Jimmy Page’s Favorite Amp – We Review The Marshall 1959 SLP Super Lead

by Dave Fox

The importance of Marshall as a brand when it comes to electric guitar amplification is very hard to emphasize. They are one of the largest and most authentic amp manufacturers in the world.

That is a reputation they have achieved early on in the game. Over the years, a whole lot of their models became classified as legendary for one reason or another.


For the most part, it was their impressive tone that kept guitar players coming back for more. The one we are going to take a look at today is one of their oldest models that is still in production.

That is a perfect testament to their quality, and the type of power boxes they are capable of creating. Meet the Marshall 1959 SLP Super Lead – the amp of choice of legends such as Jimmy Page, and others.

Marshall 1959Slp Super Lead 100W Tube Head

Created in the early 1960s, Marshall 1959 SLP Super Lead was among the very first amp models which featured two channels.

That was a bold move by Marshall, and one which caught them a lot of flak. However, the amp persisted and lived on to achieve awesome results both in terms of sales and tonal quality.

Marshall took that very amp, and made a near perfect copy of it using modern materials and technologies.

If you put the old 1959 SLP next to the new one, you wouldn’t be able to tell the difference aside from the new one having some limited new features. Tonally, they are the same thing.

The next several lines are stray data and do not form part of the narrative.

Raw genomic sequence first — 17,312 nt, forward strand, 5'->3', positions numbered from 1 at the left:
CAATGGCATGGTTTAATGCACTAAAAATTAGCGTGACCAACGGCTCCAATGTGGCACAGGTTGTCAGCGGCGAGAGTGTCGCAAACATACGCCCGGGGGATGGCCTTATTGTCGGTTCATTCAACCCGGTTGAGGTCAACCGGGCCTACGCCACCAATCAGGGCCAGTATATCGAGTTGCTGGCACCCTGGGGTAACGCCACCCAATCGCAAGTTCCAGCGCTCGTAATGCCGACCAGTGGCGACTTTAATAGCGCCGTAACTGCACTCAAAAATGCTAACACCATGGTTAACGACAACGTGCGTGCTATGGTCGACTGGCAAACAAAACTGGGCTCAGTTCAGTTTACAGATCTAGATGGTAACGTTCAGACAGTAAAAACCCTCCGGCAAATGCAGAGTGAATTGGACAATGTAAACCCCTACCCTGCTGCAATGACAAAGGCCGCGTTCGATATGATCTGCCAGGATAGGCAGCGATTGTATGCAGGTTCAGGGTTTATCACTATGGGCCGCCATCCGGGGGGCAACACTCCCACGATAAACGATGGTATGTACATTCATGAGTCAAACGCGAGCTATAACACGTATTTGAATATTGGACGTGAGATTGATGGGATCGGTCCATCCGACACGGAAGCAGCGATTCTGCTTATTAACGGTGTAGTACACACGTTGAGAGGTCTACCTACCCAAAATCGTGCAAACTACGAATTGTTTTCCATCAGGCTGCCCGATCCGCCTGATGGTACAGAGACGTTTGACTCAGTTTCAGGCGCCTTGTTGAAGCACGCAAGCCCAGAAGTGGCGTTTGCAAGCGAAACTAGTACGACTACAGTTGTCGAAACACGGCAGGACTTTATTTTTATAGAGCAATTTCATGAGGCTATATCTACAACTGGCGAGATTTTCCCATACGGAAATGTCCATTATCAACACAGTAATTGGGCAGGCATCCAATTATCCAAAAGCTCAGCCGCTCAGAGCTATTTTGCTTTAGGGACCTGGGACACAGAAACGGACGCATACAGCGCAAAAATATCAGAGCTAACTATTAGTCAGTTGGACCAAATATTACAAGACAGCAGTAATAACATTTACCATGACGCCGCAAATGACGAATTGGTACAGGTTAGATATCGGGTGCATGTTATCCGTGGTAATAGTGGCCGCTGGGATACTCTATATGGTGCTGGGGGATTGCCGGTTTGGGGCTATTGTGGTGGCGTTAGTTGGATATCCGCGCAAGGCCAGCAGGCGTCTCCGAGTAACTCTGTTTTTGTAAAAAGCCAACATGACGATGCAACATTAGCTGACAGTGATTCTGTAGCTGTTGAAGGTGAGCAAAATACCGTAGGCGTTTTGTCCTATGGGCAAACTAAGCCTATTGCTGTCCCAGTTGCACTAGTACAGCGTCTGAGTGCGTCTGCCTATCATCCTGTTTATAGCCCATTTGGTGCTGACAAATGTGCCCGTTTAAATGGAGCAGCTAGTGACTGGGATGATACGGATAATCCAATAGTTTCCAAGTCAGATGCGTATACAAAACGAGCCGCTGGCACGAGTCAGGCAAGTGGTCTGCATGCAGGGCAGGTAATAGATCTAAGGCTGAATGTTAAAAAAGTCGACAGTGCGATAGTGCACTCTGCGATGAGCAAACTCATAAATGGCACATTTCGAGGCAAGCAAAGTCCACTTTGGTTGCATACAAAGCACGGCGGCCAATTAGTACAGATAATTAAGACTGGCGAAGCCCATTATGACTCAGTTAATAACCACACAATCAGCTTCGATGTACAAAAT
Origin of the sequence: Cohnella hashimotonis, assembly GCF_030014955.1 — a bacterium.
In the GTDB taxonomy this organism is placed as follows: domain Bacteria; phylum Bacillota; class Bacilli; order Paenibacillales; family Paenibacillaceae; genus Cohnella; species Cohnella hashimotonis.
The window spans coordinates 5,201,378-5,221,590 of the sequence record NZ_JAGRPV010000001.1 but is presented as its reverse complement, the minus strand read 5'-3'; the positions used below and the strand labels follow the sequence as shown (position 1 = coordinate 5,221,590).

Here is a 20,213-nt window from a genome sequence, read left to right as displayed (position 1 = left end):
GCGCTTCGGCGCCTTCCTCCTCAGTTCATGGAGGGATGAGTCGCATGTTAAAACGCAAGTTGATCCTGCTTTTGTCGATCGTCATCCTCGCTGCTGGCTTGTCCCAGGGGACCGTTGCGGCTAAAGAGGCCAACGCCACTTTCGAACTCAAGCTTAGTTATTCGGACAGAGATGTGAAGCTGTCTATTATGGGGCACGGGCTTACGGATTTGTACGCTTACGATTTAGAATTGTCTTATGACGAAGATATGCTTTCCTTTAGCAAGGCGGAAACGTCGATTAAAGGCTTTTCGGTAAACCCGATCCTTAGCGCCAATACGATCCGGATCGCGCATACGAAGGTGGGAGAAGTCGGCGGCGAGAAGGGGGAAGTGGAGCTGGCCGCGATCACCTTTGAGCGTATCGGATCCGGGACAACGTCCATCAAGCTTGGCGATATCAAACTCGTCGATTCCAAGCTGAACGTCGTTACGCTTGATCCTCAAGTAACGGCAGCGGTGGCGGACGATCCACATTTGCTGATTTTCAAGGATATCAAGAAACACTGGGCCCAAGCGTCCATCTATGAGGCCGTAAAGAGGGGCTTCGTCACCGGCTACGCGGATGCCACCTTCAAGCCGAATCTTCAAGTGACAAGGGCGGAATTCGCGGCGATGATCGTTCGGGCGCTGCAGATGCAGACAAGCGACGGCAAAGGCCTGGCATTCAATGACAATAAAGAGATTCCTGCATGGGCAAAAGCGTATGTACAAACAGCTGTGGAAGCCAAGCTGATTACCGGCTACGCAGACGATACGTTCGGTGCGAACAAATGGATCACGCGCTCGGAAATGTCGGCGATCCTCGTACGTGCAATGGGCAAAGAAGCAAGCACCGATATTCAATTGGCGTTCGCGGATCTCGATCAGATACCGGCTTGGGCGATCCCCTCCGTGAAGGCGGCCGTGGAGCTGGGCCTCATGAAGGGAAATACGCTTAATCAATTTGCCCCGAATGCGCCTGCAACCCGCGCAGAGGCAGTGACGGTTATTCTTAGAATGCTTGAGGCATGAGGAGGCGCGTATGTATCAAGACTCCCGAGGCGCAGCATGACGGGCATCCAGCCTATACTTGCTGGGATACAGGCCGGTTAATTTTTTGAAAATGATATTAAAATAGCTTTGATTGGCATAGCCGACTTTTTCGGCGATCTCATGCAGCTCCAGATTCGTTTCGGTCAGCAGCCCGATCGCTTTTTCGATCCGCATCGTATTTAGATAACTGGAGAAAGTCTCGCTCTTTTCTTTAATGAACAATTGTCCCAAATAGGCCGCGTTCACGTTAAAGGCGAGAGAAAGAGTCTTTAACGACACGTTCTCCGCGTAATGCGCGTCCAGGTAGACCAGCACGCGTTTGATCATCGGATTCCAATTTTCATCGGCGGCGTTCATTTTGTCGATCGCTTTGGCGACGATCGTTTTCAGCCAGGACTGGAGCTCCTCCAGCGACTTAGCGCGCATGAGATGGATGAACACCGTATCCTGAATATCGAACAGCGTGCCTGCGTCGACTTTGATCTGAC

Even though appearances are not really the first thing your are looking for in an amp, we definitely have to spend some time talking about this aspect of the Marshall 1959 SLP Super Lead. You have probably heard about Marshall Plexi amps?


Well, that famous Plexi designation comes from the plexiglas front panel which they first used with this family of amps.

It’s all black with golden lines and other minor details. Overall, even after all this time, this amp is among the most aesthetically pleasing models ever made.

Once you take a look inside, you will see a piece of artwork that just also happens to produce some of the best vintage tone you can get at the moment.

We are talking two ECC83s in the preamp stage, and one ECC83 combined with four EL34s in the power stage. Together, these are capable of pushing out some 100 Watts of power.

This power output became synonymous with the Plexi nickname. Chances are Marshall will never stop building 100 Watt Plexi heads, no matter what.

In terms of controls, the situation looks pretty rudimentary compared to its contemporary counterparts. You have Presence, a standard three band EQ, and Volume for each channel. Speaking of which, there are two sets of inputs you can plug your guitar into.

Those new features we have mentioned earlier come in form of an effects loop, which the original lacked, and true bypass.

Overall, in terms of design and features, Marshall 1959 SLP Super Lead among the more simple amps. As you are about to find out, simplicity isn’t mutually exclusive with top tier performance.

Jj Tube Upgrade Kit For Marshall 1959 Slp Super Lead, Slpx El34/Ecc83S